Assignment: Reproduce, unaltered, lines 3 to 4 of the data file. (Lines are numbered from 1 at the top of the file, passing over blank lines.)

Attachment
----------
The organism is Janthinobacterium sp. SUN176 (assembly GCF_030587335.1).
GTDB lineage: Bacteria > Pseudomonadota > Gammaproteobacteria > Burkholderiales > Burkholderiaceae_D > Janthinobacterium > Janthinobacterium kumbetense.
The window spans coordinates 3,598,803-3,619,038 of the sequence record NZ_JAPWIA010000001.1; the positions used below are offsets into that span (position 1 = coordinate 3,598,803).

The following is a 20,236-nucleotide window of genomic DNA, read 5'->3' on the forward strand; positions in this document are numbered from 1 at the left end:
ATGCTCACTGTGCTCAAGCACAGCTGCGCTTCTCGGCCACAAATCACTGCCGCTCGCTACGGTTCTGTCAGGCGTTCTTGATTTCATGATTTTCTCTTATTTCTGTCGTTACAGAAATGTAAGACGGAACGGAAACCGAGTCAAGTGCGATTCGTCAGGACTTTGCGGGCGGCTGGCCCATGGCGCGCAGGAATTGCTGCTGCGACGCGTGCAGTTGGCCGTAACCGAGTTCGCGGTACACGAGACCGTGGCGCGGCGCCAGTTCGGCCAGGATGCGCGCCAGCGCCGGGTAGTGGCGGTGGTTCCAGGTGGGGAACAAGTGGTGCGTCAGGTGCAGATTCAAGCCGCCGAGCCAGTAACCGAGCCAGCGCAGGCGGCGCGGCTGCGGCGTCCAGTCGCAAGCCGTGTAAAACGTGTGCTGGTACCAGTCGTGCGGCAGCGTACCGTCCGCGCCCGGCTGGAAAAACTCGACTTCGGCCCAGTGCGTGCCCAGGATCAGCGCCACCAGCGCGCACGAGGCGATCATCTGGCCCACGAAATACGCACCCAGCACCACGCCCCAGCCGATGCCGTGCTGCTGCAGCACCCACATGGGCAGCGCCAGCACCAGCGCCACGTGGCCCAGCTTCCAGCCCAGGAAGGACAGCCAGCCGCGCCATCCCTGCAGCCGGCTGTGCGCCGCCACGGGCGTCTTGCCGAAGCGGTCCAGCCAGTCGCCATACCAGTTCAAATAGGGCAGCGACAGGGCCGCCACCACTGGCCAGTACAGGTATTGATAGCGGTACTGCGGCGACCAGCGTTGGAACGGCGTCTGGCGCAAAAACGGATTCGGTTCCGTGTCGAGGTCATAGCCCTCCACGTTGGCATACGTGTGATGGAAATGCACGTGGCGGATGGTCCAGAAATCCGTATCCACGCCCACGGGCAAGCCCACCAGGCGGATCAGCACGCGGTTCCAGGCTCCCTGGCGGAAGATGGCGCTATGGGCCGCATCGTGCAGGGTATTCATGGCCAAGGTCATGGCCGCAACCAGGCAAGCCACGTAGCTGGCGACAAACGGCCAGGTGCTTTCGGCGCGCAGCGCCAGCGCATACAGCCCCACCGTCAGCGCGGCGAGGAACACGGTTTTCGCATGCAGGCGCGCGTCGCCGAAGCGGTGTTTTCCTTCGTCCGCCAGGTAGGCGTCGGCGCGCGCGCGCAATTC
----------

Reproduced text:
The window spans coordinates 3,598,803-3,619,038 of the sequence record NZ_JAPWIA010000001.1; the positions used below are offsets into that span (position 1 = coordinate 3,598,803).

The following is a 20,236-nucleotide window of genomic DNA, read 5'->3' on the forward strand; positions in this document are numbered from 1 at the left end: